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Florence Pugh Says Christopher Nolan ‘Apologized’ for Casting Her in Small ‘Oppenheimer’ Role

There are no small parts, only small actors, according to Florence Pugh.

The Oscar-nominated star revealed to MTV UK in the below video that “Oppenheimer” writer-director Christopher Nolan apologized for offering her a smaller role in the ensemble film. Pugh was cast as J. Robert Oppenheimer’s longtime love, psychiatrist Jean Tatlock.

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“I didn’t really know what was going on or what it was that was being made,” Pugh said of the film. “Except I knew that Chris really, really wanted me to know that it wasn’t a very big role, and he understands if I don’t want to come near it. And I was like, ‘Doesn’t matter. Even if I’m a coffee maker at a cafe in the back of the room, let’s do it.'”

The “Little Women” actress continued, “I remember [Nolan] apologized by the size of the role. I was like, ‘Please don’t apologize.’ And then he said, ‘We’ll send you the script, and honestly, you just read it and decide if it’s like…I completely understand the sizing thing.’ And I remember that evening when I got the script being like, ‘I don’t need to…I know I’m going to do it.'”

The intimate scenes between Pugh’s Tatlock and Cillian Murphy’s Oppenheimer sparked backlash in India for the inclusion of reading the “Bhagavad Gita” mid-sex.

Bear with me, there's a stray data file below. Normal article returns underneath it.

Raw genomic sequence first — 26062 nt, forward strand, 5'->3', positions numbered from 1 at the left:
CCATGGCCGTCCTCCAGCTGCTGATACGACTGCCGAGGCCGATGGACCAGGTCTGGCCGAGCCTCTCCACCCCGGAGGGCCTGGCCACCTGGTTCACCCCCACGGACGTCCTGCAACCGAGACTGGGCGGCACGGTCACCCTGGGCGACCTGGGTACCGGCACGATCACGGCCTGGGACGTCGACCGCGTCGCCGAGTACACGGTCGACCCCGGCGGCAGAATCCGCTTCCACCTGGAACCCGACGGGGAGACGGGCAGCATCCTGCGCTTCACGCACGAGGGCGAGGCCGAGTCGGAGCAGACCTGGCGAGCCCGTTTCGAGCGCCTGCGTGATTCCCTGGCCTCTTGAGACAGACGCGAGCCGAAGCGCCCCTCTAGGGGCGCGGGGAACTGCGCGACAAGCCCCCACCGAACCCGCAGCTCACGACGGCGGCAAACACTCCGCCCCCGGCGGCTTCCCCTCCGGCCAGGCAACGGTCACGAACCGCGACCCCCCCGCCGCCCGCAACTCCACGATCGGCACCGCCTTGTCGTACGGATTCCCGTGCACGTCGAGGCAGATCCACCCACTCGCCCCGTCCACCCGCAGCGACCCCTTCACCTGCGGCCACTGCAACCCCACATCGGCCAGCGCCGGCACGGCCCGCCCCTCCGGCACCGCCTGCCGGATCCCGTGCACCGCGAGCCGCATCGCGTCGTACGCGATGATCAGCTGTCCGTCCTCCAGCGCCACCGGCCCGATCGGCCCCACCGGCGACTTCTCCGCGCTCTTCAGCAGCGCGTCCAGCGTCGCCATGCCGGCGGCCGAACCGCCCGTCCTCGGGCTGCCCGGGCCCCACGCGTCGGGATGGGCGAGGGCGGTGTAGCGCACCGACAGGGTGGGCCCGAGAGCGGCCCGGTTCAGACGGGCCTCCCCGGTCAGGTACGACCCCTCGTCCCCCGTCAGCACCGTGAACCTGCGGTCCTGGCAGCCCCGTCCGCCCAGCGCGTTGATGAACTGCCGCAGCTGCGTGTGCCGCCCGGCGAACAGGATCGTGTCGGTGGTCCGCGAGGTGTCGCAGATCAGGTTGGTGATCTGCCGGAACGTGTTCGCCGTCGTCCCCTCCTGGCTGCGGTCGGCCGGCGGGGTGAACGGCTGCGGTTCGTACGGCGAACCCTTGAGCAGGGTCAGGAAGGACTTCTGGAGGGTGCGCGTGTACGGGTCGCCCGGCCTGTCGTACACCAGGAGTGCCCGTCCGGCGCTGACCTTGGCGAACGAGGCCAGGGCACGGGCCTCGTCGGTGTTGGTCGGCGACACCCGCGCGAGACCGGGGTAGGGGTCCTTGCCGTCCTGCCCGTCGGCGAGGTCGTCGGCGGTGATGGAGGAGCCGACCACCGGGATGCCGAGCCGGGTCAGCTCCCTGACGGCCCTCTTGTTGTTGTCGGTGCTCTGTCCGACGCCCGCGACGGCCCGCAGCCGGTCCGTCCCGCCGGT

Pugh previously gushed about working with Nolan and called “Oppenheimer” one of the “most thrilling experiences” as an actress. “[Nolan’s] dedication to the craft of filmmaking and old filmmaking is just magical to watch,” she said. “Everybody has so much pride in their own work and so what that does is it means that everybody is constantly trying to be better the next day. And I’ve never seen that feeling on set before.”

The “Don’t Worry Darling” actress added to Radio Times (via Daily Mail) that while “Oppenheimer” is “one of the biggest movies” she’s been a part of, Nolan’s filmmaking approach was “similar to indie movie-making.”

Pugh added, “When I walked on set, I couldn’t believe there was that similar, incredible adrenaline, which I hadn’t felt on a massive movie for a long time. It’s a wonderful thing to inject into a film set — believing in yourself and what you’re making.”

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